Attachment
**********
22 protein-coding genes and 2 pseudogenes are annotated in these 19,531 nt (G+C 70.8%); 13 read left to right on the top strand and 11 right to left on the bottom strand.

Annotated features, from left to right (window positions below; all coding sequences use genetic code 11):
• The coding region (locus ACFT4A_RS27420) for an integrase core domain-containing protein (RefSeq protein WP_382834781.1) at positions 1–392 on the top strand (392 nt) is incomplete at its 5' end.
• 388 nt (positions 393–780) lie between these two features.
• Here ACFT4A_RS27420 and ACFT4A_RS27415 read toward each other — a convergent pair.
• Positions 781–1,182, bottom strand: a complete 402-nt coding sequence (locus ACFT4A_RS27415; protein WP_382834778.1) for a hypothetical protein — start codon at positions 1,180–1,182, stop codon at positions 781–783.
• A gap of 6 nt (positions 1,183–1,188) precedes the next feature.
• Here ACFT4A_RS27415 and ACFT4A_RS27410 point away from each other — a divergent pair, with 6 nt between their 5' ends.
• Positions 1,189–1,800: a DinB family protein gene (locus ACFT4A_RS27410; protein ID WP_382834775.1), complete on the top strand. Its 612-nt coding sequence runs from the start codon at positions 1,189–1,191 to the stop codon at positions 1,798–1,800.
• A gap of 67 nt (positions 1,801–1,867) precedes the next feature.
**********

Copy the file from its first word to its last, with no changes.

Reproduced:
22 protein-coding genes and 2 pseudogenes are annotated in these 19,531 nt (G+C 70.8%); 13 read left to right on the top strand and 11 right to left on the bottom strand.

Annotated features, from left to right (window positions below; all coding sequences use genetic code 11):
• The coding region (locus ACFT4A_RS27420) for an integrase core domain-containing protein (RefSeq protein WP_382834781.1) at positions 1–392 on the top strand (392 nt) is incomplete at its 5' end.
• 388 nt (positions 393–780) lie between these two features.
• Here ACFT4A_RS27420 and ACFT4A_RS27415 read toward each other — a convergent pair.
• Positions 781–1,182, bottom strand: a complete 402-nt coding sequence (locus ACFT4A_RS27415; protein WP_382834778.1) for a hypothetical protein — start codon at positions 1,180–1,182, stop codon at positions 781–783.
• A gap of 6 nt (positions 1,183–1,188) precedes the next feature.
• Here ACFT4A_RS27415 and ACFT4A_RS27410 point away from each other — a divergent pair, with 6 nt between their 5' ends.
• Positions 1,189–1,800: a DinB family protein gene (locus ACFT4A_RS27410; protein ID WP_382834775.1), complete on the top strand. Its 612-nt coding sequence runs from the start codon at positions 1,189–1,191 to the stop codon at positions 1,798–1,800.
• A gap of 67 nt (positions 1,801–1,867) precedes the next feature.